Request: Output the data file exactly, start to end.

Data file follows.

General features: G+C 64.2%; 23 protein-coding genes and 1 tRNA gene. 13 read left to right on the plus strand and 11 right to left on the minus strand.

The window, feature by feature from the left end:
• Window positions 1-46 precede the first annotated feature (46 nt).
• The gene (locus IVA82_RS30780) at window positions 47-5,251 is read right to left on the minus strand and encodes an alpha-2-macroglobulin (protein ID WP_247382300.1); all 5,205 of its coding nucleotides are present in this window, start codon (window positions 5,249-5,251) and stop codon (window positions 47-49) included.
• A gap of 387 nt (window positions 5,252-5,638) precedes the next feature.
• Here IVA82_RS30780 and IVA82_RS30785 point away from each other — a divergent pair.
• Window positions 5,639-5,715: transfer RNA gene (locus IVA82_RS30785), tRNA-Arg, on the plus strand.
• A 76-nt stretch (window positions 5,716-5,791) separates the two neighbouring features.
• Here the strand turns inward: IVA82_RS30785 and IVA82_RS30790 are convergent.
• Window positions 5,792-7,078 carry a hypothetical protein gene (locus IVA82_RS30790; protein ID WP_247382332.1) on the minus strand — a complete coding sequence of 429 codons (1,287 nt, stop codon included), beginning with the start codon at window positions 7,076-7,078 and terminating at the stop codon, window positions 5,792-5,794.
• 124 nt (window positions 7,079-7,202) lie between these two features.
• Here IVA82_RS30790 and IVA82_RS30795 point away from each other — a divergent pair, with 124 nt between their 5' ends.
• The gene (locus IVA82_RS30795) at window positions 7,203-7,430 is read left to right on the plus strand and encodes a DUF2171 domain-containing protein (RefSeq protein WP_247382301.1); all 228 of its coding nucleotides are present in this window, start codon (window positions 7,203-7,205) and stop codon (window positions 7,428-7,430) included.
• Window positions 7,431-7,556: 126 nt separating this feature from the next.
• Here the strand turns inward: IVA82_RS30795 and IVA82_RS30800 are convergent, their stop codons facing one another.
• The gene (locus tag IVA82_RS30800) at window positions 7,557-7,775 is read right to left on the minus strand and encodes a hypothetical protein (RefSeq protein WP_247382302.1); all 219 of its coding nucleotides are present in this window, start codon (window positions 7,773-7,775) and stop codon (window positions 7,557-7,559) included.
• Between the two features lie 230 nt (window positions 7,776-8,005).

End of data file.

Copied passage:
General features: G+C 64.2%; 23 protein-coding genes and 1 tRNA gene. 13 read left to right on the plus strand and 11 right to left on the minus strand.

The window, feature by feature from the left end:
• Window positions 1-46 precede the first annotated feature (46 nt).
• The gene (locus IVA82_RS30780) at window positions 47-5,251 is read right to left on the minus strand and encodes an alpha-2-macroglobulin (protein ID WP_247382300.1); all 5,205 of its coding nucleotides are present in this window, start codon (window positions 5,249-5,251) and stop codon (window positions 47-49) included.
• A gap of 387 nt (window positions 5,252-5,638) precedes the next feature.
• Here IVA82_RS30780 and IVA82_RS30785 point away from each other — a divergent pair.
• Window positions 5,639-5,715: transfer RNA gene (locus IVA82_RS30785), tRNA-Arg, on the plus strand.
• A 76-nt stretch (window positions 5,716-5,791) separates the two neighbouring features.
• Here the strand turns inward: IVA82_RS30785 and IVA82_RS30790 are convergent.
• Window positions 5,792-7,078 carry a hypothetical protein gene (locus IVA82_RS30790; protein ID WP_247382332.1) on the minus strand — a complete coding sequence of 429 codons (1,287 nt, stop codon included), beginning with the start codon at window positions 7,076-7,078 and terminating at the stop codon, window positions 5,792-5,794.
• 124 nt (window positions 7,079-7,202) lie between these two features.
• Here IVA82_RS30790 and IVA82_RS30795 point away from each other — a divergent pair, with 124 nt between their 5' ends.
• The gene (locus IVA82_RS30795) at window positions 7,203-7,430 is read left to right on the plus strand and encodes a DUF2171 domain-containing protein (RefSeq protein WP_247382301.1); all 228 of its coding nucleotides are present in this window, start codon (window positions 7,203-7,205) and stop codon (window positions 7,428-7,430) included.
• Window positions 7,431-7,556: 126 nt separating this feature from the next.
• Here the strand turns inward: IVA82_RS30795 and IVA82_RS30800 are convergent, their stop codons facing one another.
• The gene (locus tag IVA82_RS30800) at window positions 7,557-7,775 is read right to left on the minus strand and encodes a hypothetical protein (RefSeq protein WP_247382302.1); all 219 of its coding nucleotides are present in this window, start codon (window positions 7,773-7,775) and stop codon (window positions 7,557-7,559) included.
• Between the two features lie 230 nt (window positions 7,776-8,005).